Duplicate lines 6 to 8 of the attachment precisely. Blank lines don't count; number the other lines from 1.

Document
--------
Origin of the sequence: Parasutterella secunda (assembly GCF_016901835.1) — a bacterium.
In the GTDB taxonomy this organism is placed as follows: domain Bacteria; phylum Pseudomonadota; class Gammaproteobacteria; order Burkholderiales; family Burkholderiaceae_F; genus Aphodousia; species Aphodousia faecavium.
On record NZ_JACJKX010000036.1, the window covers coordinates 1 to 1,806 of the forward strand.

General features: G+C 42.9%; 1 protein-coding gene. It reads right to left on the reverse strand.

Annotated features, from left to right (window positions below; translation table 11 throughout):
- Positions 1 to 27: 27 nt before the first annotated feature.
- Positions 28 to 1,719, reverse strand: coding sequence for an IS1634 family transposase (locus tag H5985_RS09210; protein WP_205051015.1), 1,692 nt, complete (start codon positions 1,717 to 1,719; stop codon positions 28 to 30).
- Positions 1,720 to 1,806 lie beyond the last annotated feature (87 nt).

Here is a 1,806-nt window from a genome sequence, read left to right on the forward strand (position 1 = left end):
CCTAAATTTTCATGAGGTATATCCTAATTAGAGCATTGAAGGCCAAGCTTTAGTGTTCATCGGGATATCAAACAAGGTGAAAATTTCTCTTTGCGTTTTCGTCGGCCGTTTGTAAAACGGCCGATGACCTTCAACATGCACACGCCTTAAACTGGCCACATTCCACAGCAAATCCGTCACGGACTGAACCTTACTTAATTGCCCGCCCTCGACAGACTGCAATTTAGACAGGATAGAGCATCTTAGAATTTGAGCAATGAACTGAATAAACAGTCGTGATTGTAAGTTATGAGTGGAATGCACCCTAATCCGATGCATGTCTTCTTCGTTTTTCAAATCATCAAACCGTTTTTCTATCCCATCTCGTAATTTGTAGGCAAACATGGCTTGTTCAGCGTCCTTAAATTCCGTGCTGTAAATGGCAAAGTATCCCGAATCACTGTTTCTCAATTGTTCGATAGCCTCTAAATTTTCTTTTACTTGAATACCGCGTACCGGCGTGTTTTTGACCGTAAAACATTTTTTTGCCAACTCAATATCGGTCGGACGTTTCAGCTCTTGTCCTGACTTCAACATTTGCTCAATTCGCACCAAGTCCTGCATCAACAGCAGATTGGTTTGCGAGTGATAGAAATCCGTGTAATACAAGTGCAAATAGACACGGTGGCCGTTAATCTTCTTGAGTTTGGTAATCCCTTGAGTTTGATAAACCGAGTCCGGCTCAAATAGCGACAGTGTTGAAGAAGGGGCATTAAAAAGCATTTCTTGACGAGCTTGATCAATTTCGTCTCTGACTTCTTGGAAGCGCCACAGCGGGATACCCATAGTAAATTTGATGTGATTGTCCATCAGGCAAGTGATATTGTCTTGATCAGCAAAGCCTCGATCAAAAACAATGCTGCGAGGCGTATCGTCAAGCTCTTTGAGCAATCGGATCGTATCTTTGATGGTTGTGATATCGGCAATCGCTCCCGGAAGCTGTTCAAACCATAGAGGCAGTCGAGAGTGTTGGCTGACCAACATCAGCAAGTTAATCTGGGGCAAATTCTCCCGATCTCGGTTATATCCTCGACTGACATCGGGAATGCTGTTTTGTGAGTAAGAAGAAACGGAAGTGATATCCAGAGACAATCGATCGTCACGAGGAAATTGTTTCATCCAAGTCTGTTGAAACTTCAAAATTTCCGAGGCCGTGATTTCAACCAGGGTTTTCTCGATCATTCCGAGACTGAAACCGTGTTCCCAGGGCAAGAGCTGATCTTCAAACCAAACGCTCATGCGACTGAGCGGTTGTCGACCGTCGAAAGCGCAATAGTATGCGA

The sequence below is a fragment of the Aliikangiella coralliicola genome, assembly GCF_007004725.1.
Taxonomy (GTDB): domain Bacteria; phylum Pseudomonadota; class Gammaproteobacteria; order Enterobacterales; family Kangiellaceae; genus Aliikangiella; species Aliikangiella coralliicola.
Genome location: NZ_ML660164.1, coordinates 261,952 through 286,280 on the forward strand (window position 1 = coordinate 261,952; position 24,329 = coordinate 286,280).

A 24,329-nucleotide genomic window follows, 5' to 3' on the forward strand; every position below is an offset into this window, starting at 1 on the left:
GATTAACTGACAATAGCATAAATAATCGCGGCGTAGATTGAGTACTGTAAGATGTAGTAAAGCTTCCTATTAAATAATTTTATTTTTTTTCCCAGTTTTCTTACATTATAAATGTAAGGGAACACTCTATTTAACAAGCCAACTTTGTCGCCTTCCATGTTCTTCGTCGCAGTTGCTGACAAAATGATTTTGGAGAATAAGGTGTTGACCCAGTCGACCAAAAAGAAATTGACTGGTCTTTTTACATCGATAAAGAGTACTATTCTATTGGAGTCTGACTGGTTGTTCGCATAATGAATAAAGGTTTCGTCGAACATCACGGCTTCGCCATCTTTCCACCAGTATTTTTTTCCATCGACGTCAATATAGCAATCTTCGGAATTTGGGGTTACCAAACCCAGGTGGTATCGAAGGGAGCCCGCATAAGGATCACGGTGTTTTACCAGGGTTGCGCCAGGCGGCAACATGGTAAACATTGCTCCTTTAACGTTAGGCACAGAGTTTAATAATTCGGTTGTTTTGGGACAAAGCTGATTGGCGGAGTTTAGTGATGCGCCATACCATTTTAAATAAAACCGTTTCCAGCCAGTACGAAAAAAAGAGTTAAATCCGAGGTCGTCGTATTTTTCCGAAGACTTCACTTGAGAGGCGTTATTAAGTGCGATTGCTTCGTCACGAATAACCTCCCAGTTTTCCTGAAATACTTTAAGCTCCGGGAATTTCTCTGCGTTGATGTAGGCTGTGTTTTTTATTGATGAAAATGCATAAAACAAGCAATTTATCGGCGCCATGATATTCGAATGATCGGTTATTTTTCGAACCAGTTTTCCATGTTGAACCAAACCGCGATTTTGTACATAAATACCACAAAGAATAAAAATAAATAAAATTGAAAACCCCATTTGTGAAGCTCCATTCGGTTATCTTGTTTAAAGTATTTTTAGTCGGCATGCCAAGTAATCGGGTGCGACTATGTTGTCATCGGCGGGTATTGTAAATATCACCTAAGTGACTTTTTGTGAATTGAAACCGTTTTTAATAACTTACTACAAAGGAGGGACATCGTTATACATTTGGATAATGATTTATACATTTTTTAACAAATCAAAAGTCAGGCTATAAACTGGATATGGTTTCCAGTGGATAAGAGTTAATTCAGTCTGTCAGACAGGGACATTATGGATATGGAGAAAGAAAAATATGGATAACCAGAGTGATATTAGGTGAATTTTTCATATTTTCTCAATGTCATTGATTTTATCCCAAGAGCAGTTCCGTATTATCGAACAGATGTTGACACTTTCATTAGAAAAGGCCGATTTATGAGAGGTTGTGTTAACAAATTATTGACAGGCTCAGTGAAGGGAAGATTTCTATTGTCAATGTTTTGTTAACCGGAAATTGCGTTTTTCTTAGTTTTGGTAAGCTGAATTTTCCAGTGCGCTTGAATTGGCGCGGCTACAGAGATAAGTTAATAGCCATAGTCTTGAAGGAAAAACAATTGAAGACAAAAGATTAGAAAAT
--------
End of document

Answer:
- Positions 1 to 27: 27 nt before the first annotated feature.
- Positions 28 to 1,719, reverse strand: coding sequence for an IS1634 family transposase (locus tag H5985_RS09210; protein WP_205051015.1), 1,692 nt, complete (start codon positions 1,717 to 1,719; stop codon positions 28 to 30).
- Positions 1,720 to 1,806 lie beyond the last annotated feature (87 nt).